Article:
Debate heats up on insulation usage under roof sheeting

“The cheapest, most reliable source of new energy is saved energy,” says Peter Turnbull of PG & E. The promulgation of SANS 10400 XA requires that insulation should be installed to achieve prescribed R-values in the roof space.  

The obvious methods of installing insulation are to lay it under the roof covering or above the ceiling. If laid under the roof covering, the logical response is to lay it over purlin.

However, the use of insulation of any bulk presents issues of stability for the roof sheeting, and the performance of insulation, bulk or rigid insulation in particular is questionable if it is severely compressed.

If used under pierced fixed sheeting such as IBR, the fastener is longer, and is put under high stress. If used under concealed fix sheeting, the concern is that a thick blanket insulation will bulk up under the sheet and could force the sheet off the clip securing it.

Various methods have been developed by the roofing industry to address these challenges:

  • U-shaped stirrups or spacers have been used. They press through the insulation and rest on the purlin, providing some structural support to the fasteners and the roof sheet. However, stirrups are laborious to install and are prone to rock. They also do little to reduce the stress on the longer fasteners and do not adequately support the span of the roof sheeting.
  • Another commonly used method is to install a row of timber purlins or packers, which are fixed to the lower row of purlins over the insulation. Not only is this practice a fire hazard, but it results in excessive compression of the insulation. And seldom is a timber spacer in perfect alignment or of perfect dimension with all other packers, providing a sub-standard base for the roof covering, compromising the performance of the insulation.

Various other methods include metal straps, secondary metal purlins and more.

Every method above faces the same unresolved issue

For insulation to perform to its optimum level, a continuous layer must be installed with minimal compression or thermal bridging. None of the above methods achieve this, and the performance of excellent insulation material is compromised by the method of installation. Architects and home owners do not achieve what is claimed or being paid for, and the entire thermal rating of the building is downgraded.

However, a properly engineered roof spacer system such as Ashgrid will, by the creation of a defined cavity or roof space, accommodate blanket insulation at its full depth. Such systems are pre-engineered for rapid and easy installation, and have varying leg heights for various depths of insulation. The resulting R-values of the insulating material may therefore be taken at full design value as claimed by the manufacturer.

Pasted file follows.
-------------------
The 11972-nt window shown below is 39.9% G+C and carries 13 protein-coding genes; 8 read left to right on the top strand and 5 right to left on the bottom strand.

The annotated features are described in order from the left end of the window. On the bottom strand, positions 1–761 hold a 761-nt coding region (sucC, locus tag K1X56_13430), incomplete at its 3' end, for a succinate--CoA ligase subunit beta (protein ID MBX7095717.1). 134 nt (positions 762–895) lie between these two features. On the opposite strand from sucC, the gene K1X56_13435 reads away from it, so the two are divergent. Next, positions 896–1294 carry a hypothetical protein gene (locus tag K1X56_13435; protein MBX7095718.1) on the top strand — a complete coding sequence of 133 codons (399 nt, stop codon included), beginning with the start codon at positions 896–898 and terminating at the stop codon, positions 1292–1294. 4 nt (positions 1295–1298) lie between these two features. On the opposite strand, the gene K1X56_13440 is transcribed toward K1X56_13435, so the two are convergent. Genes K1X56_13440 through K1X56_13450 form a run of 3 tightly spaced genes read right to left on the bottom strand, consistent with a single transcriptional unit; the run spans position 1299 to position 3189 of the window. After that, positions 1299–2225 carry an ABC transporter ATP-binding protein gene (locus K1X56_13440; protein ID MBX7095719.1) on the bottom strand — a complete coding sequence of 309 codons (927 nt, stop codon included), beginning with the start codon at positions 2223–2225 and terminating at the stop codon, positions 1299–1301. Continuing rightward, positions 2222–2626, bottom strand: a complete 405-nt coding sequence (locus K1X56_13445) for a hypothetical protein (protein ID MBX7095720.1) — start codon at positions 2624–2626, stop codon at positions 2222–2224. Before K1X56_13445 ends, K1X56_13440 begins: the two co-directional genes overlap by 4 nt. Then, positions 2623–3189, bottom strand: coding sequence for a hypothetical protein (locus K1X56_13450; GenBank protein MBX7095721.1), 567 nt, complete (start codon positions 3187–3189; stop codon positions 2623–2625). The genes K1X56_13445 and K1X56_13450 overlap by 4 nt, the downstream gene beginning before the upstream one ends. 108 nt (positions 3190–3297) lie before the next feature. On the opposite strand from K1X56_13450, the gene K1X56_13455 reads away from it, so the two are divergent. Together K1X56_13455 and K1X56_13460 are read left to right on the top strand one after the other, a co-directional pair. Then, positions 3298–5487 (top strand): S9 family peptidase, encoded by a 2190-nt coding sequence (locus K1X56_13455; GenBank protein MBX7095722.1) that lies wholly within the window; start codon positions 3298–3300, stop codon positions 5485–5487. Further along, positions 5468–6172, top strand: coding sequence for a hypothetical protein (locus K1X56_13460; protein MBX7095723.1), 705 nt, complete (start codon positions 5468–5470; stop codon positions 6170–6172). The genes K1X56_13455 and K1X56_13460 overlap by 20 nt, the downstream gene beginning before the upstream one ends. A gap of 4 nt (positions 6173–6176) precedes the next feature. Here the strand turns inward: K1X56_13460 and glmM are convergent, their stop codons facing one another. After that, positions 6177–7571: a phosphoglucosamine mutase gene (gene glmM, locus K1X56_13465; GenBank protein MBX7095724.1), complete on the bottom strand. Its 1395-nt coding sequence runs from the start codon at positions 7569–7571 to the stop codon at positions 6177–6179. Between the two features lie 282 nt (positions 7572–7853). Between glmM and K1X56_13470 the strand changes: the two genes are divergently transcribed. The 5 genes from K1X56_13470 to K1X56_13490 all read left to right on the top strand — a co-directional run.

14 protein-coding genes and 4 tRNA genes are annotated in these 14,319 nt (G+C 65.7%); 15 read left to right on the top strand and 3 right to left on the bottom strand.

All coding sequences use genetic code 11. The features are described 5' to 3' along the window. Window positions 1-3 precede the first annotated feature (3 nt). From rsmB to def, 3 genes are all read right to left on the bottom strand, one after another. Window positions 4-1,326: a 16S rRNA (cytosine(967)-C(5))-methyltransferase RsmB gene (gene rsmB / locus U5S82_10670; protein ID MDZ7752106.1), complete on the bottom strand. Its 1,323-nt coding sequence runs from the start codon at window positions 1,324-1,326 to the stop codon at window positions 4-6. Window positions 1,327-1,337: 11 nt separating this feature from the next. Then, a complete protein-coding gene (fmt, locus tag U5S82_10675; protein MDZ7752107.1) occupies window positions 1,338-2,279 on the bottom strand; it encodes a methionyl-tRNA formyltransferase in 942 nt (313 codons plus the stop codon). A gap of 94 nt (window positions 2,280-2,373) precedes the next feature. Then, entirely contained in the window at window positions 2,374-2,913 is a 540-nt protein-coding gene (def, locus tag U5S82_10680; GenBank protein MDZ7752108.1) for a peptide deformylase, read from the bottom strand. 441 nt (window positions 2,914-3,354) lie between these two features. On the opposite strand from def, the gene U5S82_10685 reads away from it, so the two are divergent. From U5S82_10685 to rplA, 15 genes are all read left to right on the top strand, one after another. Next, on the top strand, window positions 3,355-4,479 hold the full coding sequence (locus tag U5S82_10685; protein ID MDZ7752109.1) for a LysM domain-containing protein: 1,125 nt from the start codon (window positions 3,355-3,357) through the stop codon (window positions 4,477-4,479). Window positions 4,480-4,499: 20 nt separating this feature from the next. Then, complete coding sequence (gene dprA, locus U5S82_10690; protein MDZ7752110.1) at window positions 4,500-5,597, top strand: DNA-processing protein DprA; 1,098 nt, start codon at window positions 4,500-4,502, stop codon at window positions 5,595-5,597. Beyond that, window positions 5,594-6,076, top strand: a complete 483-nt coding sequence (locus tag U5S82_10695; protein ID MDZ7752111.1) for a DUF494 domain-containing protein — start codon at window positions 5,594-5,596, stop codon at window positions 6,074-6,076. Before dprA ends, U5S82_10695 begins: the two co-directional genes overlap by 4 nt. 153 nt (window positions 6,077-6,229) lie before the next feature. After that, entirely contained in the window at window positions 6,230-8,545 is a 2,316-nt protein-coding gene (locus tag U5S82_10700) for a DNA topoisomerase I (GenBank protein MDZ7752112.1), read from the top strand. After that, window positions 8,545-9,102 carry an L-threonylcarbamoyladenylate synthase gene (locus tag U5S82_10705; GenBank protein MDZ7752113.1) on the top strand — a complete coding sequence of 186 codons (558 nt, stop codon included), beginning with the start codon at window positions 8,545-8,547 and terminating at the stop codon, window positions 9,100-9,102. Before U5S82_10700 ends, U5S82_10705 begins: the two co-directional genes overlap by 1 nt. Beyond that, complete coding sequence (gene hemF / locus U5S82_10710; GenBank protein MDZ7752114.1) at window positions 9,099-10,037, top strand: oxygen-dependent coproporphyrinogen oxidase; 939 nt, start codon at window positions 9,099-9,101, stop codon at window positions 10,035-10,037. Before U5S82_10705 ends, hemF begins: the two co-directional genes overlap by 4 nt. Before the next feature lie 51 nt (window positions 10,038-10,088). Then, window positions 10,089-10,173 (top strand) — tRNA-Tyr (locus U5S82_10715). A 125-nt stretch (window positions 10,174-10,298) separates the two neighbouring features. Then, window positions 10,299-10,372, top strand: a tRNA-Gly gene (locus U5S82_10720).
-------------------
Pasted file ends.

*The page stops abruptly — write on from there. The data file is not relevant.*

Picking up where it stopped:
Tests on the performance of blanket insulation over Purlin

Safintra South Africa recently undertook tests to determine the performance of an insulation blanket installed with their respected Saflok concealed fix system.

A 135mm fibreglass blanket with a density of 12kg/mᶟ was installed under the sheet and over purlin. Straining wires were installed with sufficient slack to allow the insulation to maintain as much loft as possible between purlins, within practical considerations. Saflok 700 was installed as the roof covering.

Two methods were compared in the test. The first test was conducted without a roof spacer system. The second test was conducted using the Ashgrid roof spacer system.

The tests clearly showed that

  1. Even without a roof spacer system, the integrity of the Saflok system was unimpaired, with the clips securely locking the sheeting over the blanket which had compressed to 15mm
  2. However, compression of the insulation blanket at the purlin compromised the thermal performance of the insulation by almost 40%, whereas the roof spacer system allowed the insulation to perform to its full design value.

There is no doubt that the cost of roof construction has been increased by the requirements of SANS 10400:XA. This cost increases by the cost of insulation materials and labour at time of construction, but is more than amortised by energy savings over the first seven years of the occupied life of the building.

The cost of a roof spacer system with properly performing insulation is in most instances actually lower than the cost of additional layers of insulation to achieve the required R-value in the roof space.

Speak to Safintra about roofing systems that deliver as they should – for owners, for occupants and for the environment.

Safintra South Africa
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